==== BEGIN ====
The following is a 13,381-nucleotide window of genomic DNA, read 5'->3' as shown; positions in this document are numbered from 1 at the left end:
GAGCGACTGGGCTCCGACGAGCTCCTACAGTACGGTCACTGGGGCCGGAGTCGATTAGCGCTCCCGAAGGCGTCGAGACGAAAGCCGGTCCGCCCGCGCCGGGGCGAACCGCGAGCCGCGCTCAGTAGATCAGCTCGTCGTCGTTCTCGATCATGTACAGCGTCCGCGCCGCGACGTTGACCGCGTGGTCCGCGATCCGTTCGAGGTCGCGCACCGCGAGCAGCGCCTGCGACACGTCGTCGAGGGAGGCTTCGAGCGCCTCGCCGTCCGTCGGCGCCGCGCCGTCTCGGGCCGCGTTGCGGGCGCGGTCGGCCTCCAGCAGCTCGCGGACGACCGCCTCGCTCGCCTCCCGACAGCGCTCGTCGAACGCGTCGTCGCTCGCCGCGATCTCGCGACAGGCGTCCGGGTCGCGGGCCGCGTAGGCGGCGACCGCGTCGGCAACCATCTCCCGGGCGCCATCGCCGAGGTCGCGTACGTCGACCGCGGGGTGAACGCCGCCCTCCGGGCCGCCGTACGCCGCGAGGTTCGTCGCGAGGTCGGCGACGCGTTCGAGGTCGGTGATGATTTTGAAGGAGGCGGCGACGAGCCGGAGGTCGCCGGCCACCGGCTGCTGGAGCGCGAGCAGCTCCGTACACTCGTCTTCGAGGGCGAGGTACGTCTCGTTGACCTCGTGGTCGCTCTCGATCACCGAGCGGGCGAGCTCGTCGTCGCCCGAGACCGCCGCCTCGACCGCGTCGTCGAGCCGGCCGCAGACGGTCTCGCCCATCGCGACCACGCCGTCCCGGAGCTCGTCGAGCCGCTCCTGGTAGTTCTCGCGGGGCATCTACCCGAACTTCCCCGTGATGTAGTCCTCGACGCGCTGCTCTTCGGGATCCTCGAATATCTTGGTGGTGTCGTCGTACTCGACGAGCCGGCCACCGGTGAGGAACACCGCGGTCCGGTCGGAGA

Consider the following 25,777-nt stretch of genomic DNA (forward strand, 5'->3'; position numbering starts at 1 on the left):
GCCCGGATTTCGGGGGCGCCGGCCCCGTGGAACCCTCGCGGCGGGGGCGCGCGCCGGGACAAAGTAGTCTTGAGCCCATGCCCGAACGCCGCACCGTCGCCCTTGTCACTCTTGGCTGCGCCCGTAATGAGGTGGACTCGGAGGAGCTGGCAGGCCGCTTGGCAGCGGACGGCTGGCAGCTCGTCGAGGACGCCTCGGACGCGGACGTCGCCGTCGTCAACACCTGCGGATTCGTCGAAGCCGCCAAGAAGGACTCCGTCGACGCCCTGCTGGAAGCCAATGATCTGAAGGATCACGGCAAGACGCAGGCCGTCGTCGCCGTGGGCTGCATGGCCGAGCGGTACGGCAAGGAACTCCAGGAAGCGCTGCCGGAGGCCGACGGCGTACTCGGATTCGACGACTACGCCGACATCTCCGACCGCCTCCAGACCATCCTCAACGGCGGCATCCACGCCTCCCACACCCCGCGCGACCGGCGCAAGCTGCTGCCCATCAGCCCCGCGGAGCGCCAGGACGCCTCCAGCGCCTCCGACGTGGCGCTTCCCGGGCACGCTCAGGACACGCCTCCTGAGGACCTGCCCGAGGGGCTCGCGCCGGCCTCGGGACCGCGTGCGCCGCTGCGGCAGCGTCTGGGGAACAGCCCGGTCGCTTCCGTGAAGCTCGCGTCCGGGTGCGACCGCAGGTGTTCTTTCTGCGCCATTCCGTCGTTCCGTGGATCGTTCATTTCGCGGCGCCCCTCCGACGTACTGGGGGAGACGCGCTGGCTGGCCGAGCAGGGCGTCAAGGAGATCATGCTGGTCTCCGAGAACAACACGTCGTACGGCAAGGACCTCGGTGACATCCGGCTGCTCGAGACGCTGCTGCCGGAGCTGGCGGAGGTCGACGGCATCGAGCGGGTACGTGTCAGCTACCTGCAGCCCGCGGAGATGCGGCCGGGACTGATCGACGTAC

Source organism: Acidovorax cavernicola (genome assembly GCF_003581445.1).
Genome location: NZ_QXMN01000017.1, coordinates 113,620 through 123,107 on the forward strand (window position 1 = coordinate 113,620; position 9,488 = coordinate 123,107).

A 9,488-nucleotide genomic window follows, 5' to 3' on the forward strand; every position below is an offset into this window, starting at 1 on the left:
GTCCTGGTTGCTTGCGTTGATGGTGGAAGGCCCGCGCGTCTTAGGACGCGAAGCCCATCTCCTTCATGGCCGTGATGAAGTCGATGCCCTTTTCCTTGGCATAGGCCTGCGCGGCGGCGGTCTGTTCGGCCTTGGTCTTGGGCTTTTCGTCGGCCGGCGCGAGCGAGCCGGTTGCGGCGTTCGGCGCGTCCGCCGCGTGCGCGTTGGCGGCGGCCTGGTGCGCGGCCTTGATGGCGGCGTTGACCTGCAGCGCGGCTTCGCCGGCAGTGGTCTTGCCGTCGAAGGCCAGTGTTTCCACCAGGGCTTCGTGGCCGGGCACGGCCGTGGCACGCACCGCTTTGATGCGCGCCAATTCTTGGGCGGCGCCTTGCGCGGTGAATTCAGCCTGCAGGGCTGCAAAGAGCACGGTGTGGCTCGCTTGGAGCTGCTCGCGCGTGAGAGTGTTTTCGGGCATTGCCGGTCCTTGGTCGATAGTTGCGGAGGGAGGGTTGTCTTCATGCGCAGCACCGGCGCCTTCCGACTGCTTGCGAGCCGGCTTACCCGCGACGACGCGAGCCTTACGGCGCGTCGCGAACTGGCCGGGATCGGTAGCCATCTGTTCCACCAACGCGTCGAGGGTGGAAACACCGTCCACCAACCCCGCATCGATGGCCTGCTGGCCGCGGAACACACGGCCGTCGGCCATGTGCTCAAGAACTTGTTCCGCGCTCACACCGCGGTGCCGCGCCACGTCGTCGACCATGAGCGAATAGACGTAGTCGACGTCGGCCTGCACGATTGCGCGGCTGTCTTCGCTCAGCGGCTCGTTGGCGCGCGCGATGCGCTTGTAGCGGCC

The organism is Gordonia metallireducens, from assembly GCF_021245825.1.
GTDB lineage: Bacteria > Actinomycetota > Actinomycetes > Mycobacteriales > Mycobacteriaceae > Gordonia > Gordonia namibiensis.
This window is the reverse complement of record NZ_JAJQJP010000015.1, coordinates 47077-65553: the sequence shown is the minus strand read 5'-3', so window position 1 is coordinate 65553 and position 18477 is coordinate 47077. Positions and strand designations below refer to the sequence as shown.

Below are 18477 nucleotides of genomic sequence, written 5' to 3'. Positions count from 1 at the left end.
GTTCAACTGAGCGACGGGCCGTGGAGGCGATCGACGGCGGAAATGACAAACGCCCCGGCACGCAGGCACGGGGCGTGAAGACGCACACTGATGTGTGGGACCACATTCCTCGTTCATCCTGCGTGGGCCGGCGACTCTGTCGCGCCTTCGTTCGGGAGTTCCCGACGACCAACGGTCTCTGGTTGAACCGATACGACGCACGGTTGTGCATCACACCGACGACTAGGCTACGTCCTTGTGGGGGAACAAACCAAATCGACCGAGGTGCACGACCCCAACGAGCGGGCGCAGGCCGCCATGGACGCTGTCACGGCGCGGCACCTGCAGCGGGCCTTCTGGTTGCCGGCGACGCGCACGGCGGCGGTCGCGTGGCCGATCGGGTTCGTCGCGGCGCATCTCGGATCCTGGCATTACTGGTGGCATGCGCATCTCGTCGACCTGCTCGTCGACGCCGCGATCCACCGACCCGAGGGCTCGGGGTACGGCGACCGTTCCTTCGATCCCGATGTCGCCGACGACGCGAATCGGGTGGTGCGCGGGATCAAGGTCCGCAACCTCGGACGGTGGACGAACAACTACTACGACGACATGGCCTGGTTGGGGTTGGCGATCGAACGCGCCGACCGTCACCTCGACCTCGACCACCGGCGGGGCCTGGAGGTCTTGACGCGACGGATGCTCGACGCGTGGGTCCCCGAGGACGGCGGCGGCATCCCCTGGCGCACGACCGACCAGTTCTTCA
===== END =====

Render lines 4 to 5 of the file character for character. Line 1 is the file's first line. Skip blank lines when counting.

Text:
GCCCGGATTTCGGGGGCGCCGGCCCCGTGGAACCCTCGCGGCGGGGGCGCGCGCCGGGACAAAGTAGTCTTGAGCCCATGCCCGAACGCCGCACCGTCGCCCTTGTCACTCTTGGCTGCGCCCGTAATGAGGTGGACTCGGAGGAGCTGGCAGGCCGCTTGGCAGCGGACGGCTGGCAGCTCGTCGAGGACGCCTCGGACGCGGACGTCGCCGTCGTCAACACCTGCGGATTCGTCGAAGCCGCCAAGAAGGACTCCGTCGACGCCCTGCTGGAAGCCAATGATCTGAAGGATCACGGCAAGACGCAGGCCGTCGTCGCCGTGGGCTGCATGGCCGAGCGGTACGGCAAGGAACTCCAGGAAGCGCTGCCGGAGGCCGACGGCGTACTCGGATTCGACGACTACGCCGACATCTCCGACCGCCTCCAGACCATCCTCAACGGCGGCATCCACGCCTCCCACACCCCGCGCGACCGGCGCAAGCTGCTGCCCATCAGCCCCGCGGAGCGCCAGGACGCCTCCAGCGCCTCCGACGTGGCGCTTCCCGGGCACGCTCAGGACACGCCTCCTGAGGACCTGCCCGAGGGGCTCGCGCCGGCCTCGGGACCGCGTGCGCCGCTGCGGCAGCGTCTGGGGAACAGCCCGGTCGCTTCCGTGAAGCTCGCGTCCGGGTGCGACCGCAGGTGTTCTTTCTGCGCCATTCCGTCGTTCCGTGGATCGTTCATTTCGCGGCGCCCCTCCGACGTACTGGGGGAGACGCGCTGGCTGGCCGAGCAGGGCGTCAAGGAGATCATGCTGGTCTCCGAGAACAACACGTCGTACGGCAAGGACCTCGGTGACATCCGGCTGCTCGAGACGCTGCTGCCGGAGCTGGCGGAGGTCGACGGCATCGAGCGGGTACGTGTCAGCTACCTGCAGCCCGCGGAGATGCGGCCGGGACTGATCGACGTAC

Source organism: Acidovorax cavernicola (genome assembly GCF_003581445.1).